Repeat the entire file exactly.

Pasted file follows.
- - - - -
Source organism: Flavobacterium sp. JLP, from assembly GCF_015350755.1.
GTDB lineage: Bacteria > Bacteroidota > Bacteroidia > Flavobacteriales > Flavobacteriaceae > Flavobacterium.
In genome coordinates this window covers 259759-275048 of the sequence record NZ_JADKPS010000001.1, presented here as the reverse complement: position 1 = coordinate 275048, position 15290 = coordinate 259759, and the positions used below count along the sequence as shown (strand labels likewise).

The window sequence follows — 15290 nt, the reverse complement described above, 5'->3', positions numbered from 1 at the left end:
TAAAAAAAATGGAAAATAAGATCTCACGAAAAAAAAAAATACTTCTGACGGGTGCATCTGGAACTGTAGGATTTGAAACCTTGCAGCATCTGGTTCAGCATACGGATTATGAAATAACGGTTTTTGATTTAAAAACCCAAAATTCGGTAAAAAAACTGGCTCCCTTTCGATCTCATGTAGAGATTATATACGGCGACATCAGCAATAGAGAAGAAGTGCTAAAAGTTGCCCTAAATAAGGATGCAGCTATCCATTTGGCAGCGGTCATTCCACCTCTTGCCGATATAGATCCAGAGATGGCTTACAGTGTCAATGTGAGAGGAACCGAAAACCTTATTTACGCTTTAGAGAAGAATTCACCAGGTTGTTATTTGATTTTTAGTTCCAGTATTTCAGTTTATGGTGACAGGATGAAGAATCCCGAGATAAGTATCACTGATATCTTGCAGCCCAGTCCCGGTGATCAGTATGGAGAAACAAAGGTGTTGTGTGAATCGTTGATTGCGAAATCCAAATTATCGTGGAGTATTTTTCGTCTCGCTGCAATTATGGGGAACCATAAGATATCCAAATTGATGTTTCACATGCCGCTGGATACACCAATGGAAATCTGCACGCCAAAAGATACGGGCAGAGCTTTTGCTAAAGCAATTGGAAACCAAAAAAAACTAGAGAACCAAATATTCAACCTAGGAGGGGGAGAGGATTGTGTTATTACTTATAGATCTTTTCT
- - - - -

Source organism: Flavobacterium sp. JLP, from assembly GCF_015350755.1.
GTDB lineage: Bacteria > Bacteroidota > Bacteroidia > Flavobacteriales > Flavobacteriaceae > Flavobacterium.
In genome coordinates this window covers 259759-275048 of the sequence record NZ_JADKPS010000001.1, presented here as the reverse complement: position 1 = coordinate 275048, position 15290 = coordinate 259759, and the positions used below count along the sequence as shown (strand labels likewise).

The window sequence follows — 15290 nt, the reverse complement described above, 5'->3', positions numbered from 1 at the left end:
TAAAAAAAATGGAAAATAAGATCTCACGAAAAAAAAAAATACTTCTGACGGGTGCATCTGGAACTGTAGGATTTGAAACCTTGCAGCATCTGGTTCAGCATACGGATTATGAAATAACGGTTTTTGATTTAAAAACCCAAAATTCGGTAAAAAAACTGGCTCCCTTTCGATCTCATGTAGAGATTATATACGGCGACATCAGCAATAGAGAAGAAGTGCTAAAAGTTGCCCTAAATAAGGATGCAGCTATCCATTTGGCAGCGGTCATTCCACCTCTTGCCGATATAGATCCAGAGATGGCTTACAGTGTCAATGTGAGAGGAACCGAAAACCTTATTTACGCTTTAGAGAAGAATTCACCAGGTTGTTATTTGATTTTTAGTTCCAGTATTTCAGTTTATGGTGACAGGATGAAGAATCCCGAGATAAGTATCACTGATATCTTGCAGCCCAGTCCCGGTGATCAGTATGGAGAAACAAAGGTGTTGTGTGAATCGTTGATTGCGAAATCCAAATTATCGTGGAGTATTTTTCGTCTCGCTGCAATTATGGGGAACCATAAGATATCCAAATTGATGTTTCACATGCCGCTGGATACACCAATGGAAATCTGCACGCCAAAAGATACGGGCAGAGCTTTTGCTAAAGCAATTGGAAACCAAAAAAAACTAGAGAACCAAATATTCAACCTAGGAGGGGGAGAGGATTGTGTTATTACTTATAGATCTTTTCT